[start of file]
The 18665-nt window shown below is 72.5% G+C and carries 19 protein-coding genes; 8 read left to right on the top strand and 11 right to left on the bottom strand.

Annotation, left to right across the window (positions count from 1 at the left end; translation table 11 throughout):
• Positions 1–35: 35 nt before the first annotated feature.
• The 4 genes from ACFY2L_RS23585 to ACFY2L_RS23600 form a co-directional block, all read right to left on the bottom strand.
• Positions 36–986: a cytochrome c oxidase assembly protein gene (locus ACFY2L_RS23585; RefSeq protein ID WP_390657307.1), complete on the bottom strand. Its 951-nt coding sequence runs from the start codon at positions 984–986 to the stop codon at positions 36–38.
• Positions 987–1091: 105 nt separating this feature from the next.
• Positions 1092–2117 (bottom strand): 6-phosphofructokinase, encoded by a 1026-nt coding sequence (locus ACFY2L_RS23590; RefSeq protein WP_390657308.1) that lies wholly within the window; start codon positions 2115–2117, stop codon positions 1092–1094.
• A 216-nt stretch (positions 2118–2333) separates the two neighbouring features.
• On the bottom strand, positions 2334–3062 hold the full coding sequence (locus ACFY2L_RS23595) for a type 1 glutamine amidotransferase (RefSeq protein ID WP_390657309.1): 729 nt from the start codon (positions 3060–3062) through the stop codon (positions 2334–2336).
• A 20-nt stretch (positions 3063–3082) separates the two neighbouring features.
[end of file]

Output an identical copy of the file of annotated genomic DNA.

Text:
The 18665-nt window shown below is 72.5% G+C and carries 19 protein-coding genes; 8 read left to right on the top strand and 11 right to left on the bottom strand.

Annotation, left to right across the window (positions count from 1 at the left end; translation table 11 throughout):
• Positions 1–35: 35 nt before the first annotated feature.
• The 4 genes from ACFY2L_RS23585 to ACFY2L_RS23600 form a co-directional block, all read right to left on the bottom strand.
• Positions 36–986: a cytochrome c oxidase assembly protein gene (locus ACFY2L_RS23585; RefSeq protein ID WP_390657307.1), complete on the bottom strand. Its 951-nt coding sequence runs from the start codon at positions 984–986 to the stop codon at positions 36–38.
• Positions 987–1091: 105 nt separating this feature from the next.
• Positions 1092–2117 (bottom strand): 6-phosphofructokinase, encoded by a 1026-nt coding sequence (locus ACFY2L_RS23590; RefSeq protein WP_390657308.1) that lies wholly within the window; start codon positions 2115–2117, stop codon positions 1092–1094.
• A 216-nt stretch (positions 2118–2333) separates the two neighbouring features.
• On the bottom strand, positions 2334–3062 hold the full coding sequence (locus ACFY2L_RS23595) for a type 1 glutamine amidotransferase (RefSeq protein ID WP_390657309.1): 729 nt from the start codon (positions 3060–3062) through the stop codon (positions 2334–2336).
• A 20-nt stretch (positions 3063–3082) separates the two neighbouring features.